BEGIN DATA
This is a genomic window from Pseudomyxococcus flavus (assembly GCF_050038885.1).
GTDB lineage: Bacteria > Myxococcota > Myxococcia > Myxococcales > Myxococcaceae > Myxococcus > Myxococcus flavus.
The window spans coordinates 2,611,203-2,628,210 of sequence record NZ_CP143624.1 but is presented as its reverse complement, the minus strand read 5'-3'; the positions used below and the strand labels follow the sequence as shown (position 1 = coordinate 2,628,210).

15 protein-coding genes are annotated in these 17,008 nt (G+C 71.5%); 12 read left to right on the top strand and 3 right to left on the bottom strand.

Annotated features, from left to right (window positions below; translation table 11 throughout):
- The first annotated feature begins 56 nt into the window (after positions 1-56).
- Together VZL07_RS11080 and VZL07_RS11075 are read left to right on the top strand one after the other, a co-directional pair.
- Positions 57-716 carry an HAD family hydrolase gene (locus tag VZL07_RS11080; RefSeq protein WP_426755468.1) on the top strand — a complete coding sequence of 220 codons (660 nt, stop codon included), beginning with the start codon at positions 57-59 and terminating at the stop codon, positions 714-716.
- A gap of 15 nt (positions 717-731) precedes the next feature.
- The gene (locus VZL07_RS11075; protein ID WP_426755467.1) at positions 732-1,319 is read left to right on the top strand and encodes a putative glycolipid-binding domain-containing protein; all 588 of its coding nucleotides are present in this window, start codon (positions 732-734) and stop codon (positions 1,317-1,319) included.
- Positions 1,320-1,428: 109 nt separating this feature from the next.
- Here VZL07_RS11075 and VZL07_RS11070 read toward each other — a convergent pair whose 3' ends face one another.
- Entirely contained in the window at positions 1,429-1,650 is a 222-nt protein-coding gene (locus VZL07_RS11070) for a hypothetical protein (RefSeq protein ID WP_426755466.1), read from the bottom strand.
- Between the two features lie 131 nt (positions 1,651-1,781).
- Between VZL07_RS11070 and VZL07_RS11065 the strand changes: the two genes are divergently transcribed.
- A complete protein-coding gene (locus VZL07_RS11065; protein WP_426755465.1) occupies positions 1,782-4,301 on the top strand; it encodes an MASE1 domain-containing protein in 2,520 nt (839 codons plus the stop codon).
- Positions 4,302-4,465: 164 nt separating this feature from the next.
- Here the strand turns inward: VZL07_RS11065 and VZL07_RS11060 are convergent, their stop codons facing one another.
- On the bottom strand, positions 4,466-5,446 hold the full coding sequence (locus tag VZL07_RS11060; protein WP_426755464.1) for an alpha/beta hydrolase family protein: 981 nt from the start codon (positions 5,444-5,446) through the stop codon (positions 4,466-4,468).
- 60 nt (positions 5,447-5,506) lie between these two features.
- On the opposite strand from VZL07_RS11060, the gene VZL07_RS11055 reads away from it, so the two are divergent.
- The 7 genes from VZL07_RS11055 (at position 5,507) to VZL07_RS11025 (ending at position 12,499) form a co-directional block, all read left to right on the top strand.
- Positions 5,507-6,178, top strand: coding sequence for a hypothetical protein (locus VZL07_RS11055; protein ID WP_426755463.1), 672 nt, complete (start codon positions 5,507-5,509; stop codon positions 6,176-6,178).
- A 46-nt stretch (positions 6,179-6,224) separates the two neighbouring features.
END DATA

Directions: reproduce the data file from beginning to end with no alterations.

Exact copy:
This is a genomic window from Pseudomyxococcus flavus (assembly GCF_050038885.1).
GTDB lineage: Bacteria > Myxococcota > Myxococcia > Myxococcales > Myxococcaceae > Myxococcus > Myxococcus flavus.
The window spans coordinates 2,611,203-2,628,210 of sequence record NZ_CP143624.1 but is presented as its reverse complement, the minus strand read 5'-3'; the positions used below and the strand labels follow the sequence as shown (position 1 = coordinate 2,628,210).

15 protein-coding genes are annotated in these 17,008 nt (G+C 71.5%); 12 read left to right on the top strand and 3 right to left on the bottom strand.

Annotated features, from left to right (window positions below; translation table 11 throughout):
- The first annotated feature begins 56 nt into the window (after positions 1-56).
- Together VZL07_RS11080 and VZL07_RS11075 are read left to right on the top strand one after the other, a co-directional pair.
- Positions 57-716 carry an HAD family hydrolase gene (locus tag VZL07_RS11080; RefSeq protein WP_426755468.1) on the top strand — a complete coding sequence of 220 codons (660 nt, stop codon included), beginning with the start codon at positions 57-59 and terminating at the stop codon, positions 714-716.
- A gap of 15 nt (positions 717-731) precedes the next feature.
- The gene (locus VZL07_RS11075; protein ID WP_426755467.1) at positions 732-1,319 is read left to right on the top strand and encodes a putative glycolipid-binding domain-containing protein; all 588 of its coding nucleotides are present in this window, start codon (positions 732-734) and stop codon (positions 1,317-1,319) included.
- Positions 1,320-1,428: 109 nt separating this feature from the next.
- Here VZL07_RS11075 and VZL07_RS11070 read toward each other — a convergent pair whose 3' ends face one another.
- Entirely contained in the window at positions 1,429-1,650 is a 222-nt protein-coding gene (locus VZL07_RS11070) for a hypothetical protein (RefSeq protein ID WP_426755466.1), read from the bottom strand.
- Between the two features lie 131 nt (positions 1,651-1,781).
- Between VZL07_RS11070 and VZL07_RS11065 the strand changes: the two genes are divergently transcribed.
- A complete protein-coding gene (locus VZL07_RS11065; protein WP_426755465.1) occupies positions 1,782-4,301 on the top strand; it encodes an MASE1 domain-containing protein in 2,520 nt (839 codons plus the stop codon).
- Positions 4,302-4,465: 164 nt separating this feature from the next.
- Here the strand turns inward: VZL07_RS11065 and VZL07_RS11060 are convergent, their stop codons facing one another.
- On the bottom strand, positions 4,466-5,446 hold the full coding sequence (locus tag VZL07_RS11060; protein WP_426755464.1) for an alpha/beta hydrolase family protein: 981 nt from the start codon (positions 5,444-5,446) through the stop codon (positions 4,466-4,468).
- 60 nt (positions 5,447-5,506) lie between these two features.
- On the opposite strand from VZL07_RS11060, the gene VZL07_RS11055 reads away from it, so the two are divergent.
- The 7 genes from VZL07_RS11055 (at position 5,507) to VZL07_RS11025 (ending at position 12,499) form a co-directional block, all read left to right on the top strand.
- Positions 5,507-6,178, top strand: coding sequence for a hypothetical protein (locus VZL07_RS11055; protein ID WP_426755463.1), 672 nt, complete (start codon positions 5,507-5,509; stop codon positions 6,176-6,178).
- A 46-nt stretch (positions 6,179-6,224) separates the two neighbouring features.